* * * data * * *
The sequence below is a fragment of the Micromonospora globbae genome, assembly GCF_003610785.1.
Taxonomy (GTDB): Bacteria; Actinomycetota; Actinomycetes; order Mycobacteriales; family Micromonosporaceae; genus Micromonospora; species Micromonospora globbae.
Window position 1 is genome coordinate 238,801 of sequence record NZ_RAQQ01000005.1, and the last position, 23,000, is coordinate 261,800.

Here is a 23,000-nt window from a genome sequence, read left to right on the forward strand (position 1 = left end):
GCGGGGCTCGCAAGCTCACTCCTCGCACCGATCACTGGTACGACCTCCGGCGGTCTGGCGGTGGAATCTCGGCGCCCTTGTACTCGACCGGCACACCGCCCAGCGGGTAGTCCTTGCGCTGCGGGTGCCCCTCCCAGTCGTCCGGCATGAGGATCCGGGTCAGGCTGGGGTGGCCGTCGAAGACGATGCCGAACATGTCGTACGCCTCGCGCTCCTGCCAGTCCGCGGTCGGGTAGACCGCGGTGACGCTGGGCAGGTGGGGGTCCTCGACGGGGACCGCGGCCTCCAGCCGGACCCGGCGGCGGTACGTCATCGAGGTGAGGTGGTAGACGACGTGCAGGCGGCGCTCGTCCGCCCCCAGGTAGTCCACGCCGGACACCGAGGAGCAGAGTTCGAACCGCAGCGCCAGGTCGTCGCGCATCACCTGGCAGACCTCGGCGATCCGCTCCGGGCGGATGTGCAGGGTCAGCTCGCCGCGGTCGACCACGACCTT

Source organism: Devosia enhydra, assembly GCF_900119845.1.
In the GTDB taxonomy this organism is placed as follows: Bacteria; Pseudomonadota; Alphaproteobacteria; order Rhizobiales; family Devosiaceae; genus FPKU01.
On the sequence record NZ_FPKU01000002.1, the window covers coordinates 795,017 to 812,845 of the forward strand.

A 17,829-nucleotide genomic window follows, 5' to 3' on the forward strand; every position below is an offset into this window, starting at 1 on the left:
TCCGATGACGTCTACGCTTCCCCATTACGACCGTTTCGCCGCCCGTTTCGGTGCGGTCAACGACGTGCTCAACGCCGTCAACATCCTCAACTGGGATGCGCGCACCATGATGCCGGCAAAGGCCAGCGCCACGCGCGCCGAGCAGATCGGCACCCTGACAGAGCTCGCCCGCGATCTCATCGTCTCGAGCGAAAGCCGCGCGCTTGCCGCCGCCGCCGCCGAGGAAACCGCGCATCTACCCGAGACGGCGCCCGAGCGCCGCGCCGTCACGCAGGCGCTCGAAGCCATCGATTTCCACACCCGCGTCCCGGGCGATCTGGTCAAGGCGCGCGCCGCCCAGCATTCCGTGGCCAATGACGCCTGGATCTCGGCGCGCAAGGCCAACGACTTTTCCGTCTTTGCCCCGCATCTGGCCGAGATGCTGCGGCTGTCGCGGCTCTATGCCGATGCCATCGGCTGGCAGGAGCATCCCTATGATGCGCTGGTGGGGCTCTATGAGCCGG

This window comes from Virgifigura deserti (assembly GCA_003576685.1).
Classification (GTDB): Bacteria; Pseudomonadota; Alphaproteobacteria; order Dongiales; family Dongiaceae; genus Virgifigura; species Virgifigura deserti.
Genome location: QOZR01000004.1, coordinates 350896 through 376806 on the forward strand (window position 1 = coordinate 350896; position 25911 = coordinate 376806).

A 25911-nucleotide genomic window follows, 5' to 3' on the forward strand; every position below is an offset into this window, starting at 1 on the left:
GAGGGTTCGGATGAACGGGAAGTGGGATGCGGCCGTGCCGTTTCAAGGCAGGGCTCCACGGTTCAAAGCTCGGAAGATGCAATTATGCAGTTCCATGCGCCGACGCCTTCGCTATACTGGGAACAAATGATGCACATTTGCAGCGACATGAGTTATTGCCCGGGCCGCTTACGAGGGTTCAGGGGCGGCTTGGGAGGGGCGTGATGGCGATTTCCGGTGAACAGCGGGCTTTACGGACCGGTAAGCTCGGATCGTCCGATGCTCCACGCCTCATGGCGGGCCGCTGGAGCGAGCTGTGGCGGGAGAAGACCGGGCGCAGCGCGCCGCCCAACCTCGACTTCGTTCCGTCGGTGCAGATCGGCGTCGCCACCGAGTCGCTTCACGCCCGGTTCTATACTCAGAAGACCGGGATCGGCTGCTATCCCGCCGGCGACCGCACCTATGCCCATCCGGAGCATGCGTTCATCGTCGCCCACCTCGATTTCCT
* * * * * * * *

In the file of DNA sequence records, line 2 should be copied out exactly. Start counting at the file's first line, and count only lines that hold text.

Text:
Taxonomy (GTDB): Bacteria; Actinomycetota; Actinomycetes; order Mycobacteriales; family Micromonosporaceae; genus Micromonospora; species Micromonospora globbae.